>                      Table 3. Egress ECN Behavior
>  An asterisk in the above table indicates a currently unused
>  combination that SHOULD be logged. In contrast to [RFC6040], in TRILL
>  the drop condition is the result of a valid combination of events and
>  need not be logged.

The prose in this document indicates:

 1. Ingress gateway either copies the native header value to the TRILL ECN
    codepoint (resulting in any of the four values above) or doesn't insert
    any ECN information in the TRILL header.

 2. Intermediate gateways can set the CCE flag, resulting in "CE" in the
    table above.

Based on the above, a packet arriving at an egress gateway can only be in one of
the following states:

 A. TRILL header is Not-ECT because no TRILL node inserted ECN information.

 B. TRILL header value == Native header value because the ingress gateway
    copied it from native to TRILL.

 C. TRILL header is "CE" because an intermediate node indicated congestion.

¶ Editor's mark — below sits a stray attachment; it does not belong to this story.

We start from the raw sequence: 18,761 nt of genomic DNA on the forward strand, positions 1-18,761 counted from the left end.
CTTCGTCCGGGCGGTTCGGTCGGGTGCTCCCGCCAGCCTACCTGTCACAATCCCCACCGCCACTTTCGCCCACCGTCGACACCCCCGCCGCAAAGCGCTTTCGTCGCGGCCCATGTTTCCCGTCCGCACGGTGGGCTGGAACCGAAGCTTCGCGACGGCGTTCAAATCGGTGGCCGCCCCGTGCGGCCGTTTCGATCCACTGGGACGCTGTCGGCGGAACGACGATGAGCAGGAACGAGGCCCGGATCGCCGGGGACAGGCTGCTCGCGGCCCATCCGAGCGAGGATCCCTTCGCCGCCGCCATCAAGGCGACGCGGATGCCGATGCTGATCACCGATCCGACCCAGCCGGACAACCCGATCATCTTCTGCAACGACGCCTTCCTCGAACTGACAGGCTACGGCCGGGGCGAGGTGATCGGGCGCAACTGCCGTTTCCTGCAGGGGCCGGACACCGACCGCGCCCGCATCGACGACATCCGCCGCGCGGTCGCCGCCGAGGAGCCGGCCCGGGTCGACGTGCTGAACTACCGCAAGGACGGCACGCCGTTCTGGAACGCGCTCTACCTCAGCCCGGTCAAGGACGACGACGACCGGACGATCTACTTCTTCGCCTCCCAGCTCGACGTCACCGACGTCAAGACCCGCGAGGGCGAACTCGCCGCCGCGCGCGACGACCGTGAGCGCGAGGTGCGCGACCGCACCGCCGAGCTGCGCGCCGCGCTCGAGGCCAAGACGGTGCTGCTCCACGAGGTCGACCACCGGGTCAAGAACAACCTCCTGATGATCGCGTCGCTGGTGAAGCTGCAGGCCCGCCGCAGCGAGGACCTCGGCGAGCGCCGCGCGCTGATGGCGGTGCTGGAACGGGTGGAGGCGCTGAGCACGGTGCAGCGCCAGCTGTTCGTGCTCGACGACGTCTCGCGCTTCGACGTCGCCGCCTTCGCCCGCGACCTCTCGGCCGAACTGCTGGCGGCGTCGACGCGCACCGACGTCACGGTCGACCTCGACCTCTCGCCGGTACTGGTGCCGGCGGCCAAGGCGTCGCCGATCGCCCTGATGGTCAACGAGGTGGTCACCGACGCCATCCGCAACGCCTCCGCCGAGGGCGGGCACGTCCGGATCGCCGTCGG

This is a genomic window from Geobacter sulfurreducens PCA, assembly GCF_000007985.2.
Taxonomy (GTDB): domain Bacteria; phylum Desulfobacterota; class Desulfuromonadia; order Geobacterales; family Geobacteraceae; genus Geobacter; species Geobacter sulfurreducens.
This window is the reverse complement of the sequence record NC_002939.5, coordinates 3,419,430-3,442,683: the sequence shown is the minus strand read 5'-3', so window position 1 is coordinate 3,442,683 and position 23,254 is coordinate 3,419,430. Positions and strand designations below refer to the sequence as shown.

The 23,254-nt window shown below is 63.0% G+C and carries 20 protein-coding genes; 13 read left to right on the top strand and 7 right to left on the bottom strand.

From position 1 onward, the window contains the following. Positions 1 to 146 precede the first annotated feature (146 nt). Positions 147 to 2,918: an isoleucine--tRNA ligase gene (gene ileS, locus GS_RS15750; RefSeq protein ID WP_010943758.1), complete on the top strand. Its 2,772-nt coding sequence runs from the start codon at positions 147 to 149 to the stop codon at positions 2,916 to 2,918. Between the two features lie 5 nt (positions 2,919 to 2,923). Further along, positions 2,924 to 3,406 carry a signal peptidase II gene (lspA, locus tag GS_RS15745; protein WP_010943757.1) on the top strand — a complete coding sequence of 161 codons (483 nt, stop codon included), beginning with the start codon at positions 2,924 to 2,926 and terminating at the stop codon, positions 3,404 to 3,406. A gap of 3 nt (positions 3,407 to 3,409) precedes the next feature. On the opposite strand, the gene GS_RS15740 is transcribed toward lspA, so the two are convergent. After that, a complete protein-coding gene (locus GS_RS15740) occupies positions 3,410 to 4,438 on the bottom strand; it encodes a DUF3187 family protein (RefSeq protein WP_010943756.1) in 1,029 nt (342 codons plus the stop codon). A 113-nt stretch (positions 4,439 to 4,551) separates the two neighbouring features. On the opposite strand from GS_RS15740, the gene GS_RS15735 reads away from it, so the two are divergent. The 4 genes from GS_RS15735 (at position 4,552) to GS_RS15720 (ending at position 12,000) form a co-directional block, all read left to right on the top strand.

If that's correct, I would think that any state other than those three needs
to be marked with an (*). In particular, these two states fall into that
classification, and seem to require an asterisk:

  - Native==CE && TRILL==ECT(0)

  - Native==ECT(0) && TRILL==ECT(1)

In addition, the behavior this table defines for Native==ECT(0) && TRILL==ECT(1)
is somewhat perplexing: for this case, the value in the TRILL header takes
precedence; however, when Native==ECT(1) && TRILL==ECT(0) the Native header
takes precedence. Or, put another way, this table defines ECT(1) to always
override ECT(0). I don't find any prose in here to indicate why this needs to be
treated differentially, so I'm left to conclude that this is a typographical
error. If that's not the case, please add motivating text to Table 3 explaining
why ECT(1) is treated differently than ECT(0) for baseline ECN behavior.


I also have a small handful of editorial suggestions and nits to propose.

Please expand "TRILL" upon first use and in the title; see for guidance.


>  In [RFC3168] it was recognized that tunnels and lower layer protocols

"In [RFC3168], it was..."
(insert comma)



>  These fields are show in Figure 2 as "ECN" and "CCE". The TRILL-ECN

"...are shown..."

>  The CRItE bit is the critical Ingress-to-Egress summary
>  bit and will be one if and only if any of the bits in the CItE range
>  (21-26) is one or there is a critical feature invoked in some further

"...if any of the bits... are one or..."
(replace "is" with "are")

>   The first three have the same meaning as the corresponding ECN field